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Lect 5   intergumentary
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Lect 5 intergumentary

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    Lect 5   intergumentary Lect 5 intergumentary Presentation Transcript

    • Chapter 5 The Integumentary System Lecture Outline
    • INTRODUCTION
      • The skin and its accessory structures make up the integumentary system.
      • The integumentary system functions to guard the body’s physical and biochemical integrity, maintain a constant body temperature, and provide sensory information about the surrounding environment.
      • Skin and its accessory structures
        • structure
        • function
        • growth and repair
        • development
        • aging
    • STRUCTURE OF THE SKIN (Figure 5.1)
      • The superficial portion of the skin is the epidermis and is composed of epithelial tissue.
      • The deeper layer of the skin is the dermis and is primarily composed of connective tissue.
      • Deep to the dermis is the subcutaneous layer or hypodermis. ( not a part of the skin)
        • It consists of areolar and adipose tissue.
        • fat storage, an area for blood vessel passage, and an area of pressure-sensing nerve endings.
    • Overview of Epidermis
      • Stratified squamous epithelium
      • avascular (contains no blood vessels)
    • Four Principle Cells of the Epidermis – Figure 5.2
      • keratinocytes
        • produce the protein keratin, which helps protect the skin and underlying tissue from heat, microbes, and chemicals, and lamellar granules, which release a waterproof sealant
      • melanocytes
        • produce the pigment melanin which contributes to skin color and absorbs damaging ultraviolet (UV) light
      • Langerhans cells
        • derived from bone marrow
        • participate in immune response
      • Merkel cells
        • contact a sensory structure called a tactile (Merkel) disc and function in the sensation of touch
    • Layers (Strata) of the Epidermis
      • Stratum corneum
      • Stratum lucidum
      • Stratum granulosum
      • Stratum spinosum
      • Stratum basale
    • Stratum Basale ( stratum germinativum)
      • Stratum corneum
        • Barrier to light, heat, water, chemicals & bacteria
        • Lamellar granules in this layer make it water-repellent.
      • Stratum lucidum
        • Contains precursor of keratin
      • Stratum granulosum
        • transition between the deeper, metabolically active strata and the dead cells of the more superficial strata
      • Stratum spinosum
        • provides strength and flexibility to the skin
      • Stratum basale
        • Deepest single layer of epidermis
    • Dermis (Figure 5.1)
      • Connective tissue layer composed of collagen & elastic fibers, fibroblasts, macrophages & fat cells
      • Contains hair follicles, glands, nerves & blood vessels
      • Two major regions of dermis
        • papillary region
        • reticular region
    • Dermis - Papillary Region
      • Top 20% of dermis
      • areolar connective tissue containing fine elastic fibers, corpuscles of touch (Meissner’s corpuscles), adipose cells, hair follicles, sebaceous glands, sudoriferous glands
        • The collagen and elastic fibers provide strength, extensibility (ability to stretch), and elasticity (ability to return to original shape after stretching) to skin.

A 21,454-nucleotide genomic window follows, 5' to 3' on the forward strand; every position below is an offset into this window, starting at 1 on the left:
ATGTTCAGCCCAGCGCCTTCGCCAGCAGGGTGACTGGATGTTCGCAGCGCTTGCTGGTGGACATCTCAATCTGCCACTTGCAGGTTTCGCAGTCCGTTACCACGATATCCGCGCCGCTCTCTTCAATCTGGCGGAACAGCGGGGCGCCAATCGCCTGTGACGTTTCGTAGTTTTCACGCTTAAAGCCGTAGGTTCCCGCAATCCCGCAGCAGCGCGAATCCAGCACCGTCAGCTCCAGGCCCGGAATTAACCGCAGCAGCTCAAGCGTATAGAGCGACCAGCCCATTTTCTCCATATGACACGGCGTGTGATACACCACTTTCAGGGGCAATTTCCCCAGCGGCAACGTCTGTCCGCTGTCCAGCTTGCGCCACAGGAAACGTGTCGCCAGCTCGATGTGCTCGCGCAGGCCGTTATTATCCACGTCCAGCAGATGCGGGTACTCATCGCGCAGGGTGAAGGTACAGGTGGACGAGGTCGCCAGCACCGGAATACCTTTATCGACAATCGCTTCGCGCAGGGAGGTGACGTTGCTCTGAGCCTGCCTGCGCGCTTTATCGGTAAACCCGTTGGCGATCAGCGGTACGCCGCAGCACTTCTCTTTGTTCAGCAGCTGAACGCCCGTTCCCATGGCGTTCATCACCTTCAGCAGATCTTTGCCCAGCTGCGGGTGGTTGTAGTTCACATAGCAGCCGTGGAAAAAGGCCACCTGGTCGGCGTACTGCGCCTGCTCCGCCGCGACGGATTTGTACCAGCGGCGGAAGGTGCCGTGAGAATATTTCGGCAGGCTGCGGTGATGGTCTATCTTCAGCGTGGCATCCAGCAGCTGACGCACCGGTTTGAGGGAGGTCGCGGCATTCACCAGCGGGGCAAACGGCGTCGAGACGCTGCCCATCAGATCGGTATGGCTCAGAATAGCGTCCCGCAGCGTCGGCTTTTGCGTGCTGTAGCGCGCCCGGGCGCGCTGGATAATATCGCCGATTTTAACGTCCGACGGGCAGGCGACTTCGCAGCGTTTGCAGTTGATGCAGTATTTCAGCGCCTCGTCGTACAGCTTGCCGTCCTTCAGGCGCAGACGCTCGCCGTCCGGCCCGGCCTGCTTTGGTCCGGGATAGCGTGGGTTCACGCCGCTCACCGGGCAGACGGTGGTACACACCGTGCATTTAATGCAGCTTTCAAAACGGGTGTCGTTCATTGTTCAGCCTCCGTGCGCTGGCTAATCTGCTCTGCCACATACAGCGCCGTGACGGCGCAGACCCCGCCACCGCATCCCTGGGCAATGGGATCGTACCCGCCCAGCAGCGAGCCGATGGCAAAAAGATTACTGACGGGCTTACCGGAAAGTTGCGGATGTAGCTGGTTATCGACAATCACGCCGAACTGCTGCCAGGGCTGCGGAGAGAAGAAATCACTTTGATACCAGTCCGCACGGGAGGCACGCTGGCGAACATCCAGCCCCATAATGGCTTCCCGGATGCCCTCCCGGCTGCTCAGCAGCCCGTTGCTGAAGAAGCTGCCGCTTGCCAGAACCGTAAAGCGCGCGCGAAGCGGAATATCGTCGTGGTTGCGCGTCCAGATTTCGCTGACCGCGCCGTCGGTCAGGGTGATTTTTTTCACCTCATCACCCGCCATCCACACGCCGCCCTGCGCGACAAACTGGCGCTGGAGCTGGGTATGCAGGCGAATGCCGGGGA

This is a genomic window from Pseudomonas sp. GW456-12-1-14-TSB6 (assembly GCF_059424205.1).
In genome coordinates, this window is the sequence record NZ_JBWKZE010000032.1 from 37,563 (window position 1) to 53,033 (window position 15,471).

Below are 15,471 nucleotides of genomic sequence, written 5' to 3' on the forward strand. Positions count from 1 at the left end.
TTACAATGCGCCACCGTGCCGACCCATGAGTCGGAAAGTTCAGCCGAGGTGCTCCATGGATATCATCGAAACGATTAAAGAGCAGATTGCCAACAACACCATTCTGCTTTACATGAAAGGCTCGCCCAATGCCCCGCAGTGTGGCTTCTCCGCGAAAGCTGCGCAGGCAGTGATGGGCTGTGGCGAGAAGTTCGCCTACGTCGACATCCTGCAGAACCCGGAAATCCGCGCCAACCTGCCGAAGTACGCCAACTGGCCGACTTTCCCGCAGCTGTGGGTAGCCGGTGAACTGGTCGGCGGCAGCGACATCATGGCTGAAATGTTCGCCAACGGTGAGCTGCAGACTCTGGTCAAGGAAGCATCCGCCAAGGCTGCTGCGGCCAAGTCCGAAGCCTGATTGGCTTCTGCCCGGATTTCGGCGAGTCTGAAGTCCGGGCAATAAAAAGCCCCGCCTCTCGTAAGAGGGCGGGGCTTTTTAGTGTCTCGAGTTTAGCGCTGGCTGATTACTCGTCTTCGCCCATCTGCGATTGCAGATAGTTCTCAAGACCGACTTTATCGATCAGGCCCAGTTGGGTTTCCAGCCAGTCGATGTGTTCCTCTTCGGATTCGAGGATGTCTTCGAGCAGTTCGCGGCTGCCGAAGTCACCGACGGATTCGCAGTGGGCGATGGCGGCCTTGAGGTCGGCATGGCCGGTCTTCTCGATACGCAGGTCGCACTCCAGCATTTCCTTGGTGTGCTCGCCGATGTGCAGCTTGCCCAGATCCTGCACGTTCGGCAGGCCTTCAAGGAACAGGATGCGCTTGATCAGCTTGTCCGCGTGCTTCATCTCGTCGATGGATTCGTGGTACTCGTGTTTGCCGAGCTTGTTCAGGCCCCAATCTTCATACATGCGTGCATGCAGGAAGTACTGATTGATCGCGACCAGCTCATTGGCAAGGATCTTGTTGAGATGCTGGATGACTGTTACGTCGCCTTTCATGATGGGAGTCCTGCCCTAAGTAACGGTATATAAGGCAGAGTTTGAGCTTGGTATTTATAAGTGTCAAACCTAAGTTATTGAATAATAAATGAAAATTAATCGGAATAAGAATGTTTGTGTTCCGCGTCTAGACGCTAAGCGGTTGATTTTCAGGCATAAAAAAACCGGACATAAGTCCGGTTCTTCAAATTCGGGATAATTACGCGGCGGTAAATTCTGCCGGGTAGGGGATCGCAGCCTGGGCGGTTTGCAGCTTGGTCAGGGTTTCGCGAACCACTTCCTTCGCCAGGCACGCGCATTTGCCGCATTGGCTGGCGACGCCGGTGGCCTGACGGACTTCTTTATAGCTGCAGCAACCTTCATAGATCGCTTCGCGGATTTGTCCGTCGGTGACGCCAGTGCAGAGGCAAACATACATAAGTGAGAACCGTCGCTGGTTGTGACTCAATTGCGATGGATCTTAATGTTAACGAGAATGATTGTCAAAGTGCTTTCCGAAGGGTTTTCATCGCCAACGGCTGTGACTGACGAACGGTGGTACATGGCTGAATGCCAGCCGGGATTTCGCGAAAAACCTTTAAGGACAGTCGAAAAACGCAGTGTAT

• Finger like projections are called dermal papillae
        • anchors epidermis to dermis
        • contains capillaries that feed epidermis
        • contains Meissner’s corpuscles (touch) & free nerve endings for sensations of heat, cold, pain, tickle, and itch
    • Dermis - Reticular Region
      • Dense irregular connective tissue
      • Contains interlacing collagen and elastic fibers
      • Packed with oil glands, sweat gland ducts, fat & hair follicles
      • Provides strength, extensibility & elasticity to skin
        • stretch marks are dermal tears from extreme stretching
      • Epidermal ridges form in fetus as epidermis conforms to dermal papillae
        • fingerprints are left by sweat glands open on ridges
        • increase grip of hand
    • Dermis -- Structure
      • Epidermal ridges increase friction for better grasping ability and provide the basis for fingerprints and footprints. The ridges typically reflect contours of the underlying dermis.
      • Lines of cleavage in the skin indicate the predominant direction of the underlying collagen fibers. Knowledge of these lines is especially important to plastic surgeons.
    • Basis of Skin Color
      • The color of skin and mucous membranes can provide clues for diagnosing certain problems, such as
        • Jaundice
          • yellowish color to skin and whites of eyes
          • buildup of yellow bilirubin in blood from liver disease
        • Cyanosis
          • bluish color to nail beds and skin
          • hemoglobin depleted of oxygen looks purple-blue
        • Erythema
          • redness of skin due to enlargement of capillaries in dermis
          • during inflammation, infection, allergy or burns
    • Skin Color Pigments
      • Melanin produced in epidermis by melanocytes
        • melanocytes convert tyrosine to melanin
          • UV in sunlight increases melanin production
      • The wide variety of colors in skin is due to three pigments - melanin, carotene, and hemoglobin (in blood in capillaries) - in the dermis.
      • Carotene in dermis
        • yellow-orange pigment (precursor of vitamin A)
        • found in stratum corneum & dermis
      • Hemoglobin
        • red, oxygen-carrying pigment in blood cells
        • if other pigments are not present, epidermis is translucent so pinkness will be evident
    • Accessory Structures of Skin
      • develop from the embryonic epidermis
      • Cells sink inward during development to form:
        • hair
        • oil glands
        • sweat glands
        • nails
    • Structure of Hair
      • Shaft -- visible
      • Root -- below the surface
      • Follicle surrounds root
      • Functions of Hair
        • P revents heat loss
        • Decreases sunburn
        • Eyelashes help protect eyes
        • Touch receptors (hair root plexus) senses light touch
    • Glands of the Skin
      • Specialized exocrine glands found in dermis
      • Sebaceous (oil) glands
      • Sudiferous (sweat) glands
      • Ceruminous (wax) glands
      • Mammary (milk) glands
    • Sudoriferous (sweat) glands
      • Eccrine sweat glands have an extensive distribution most areas of skin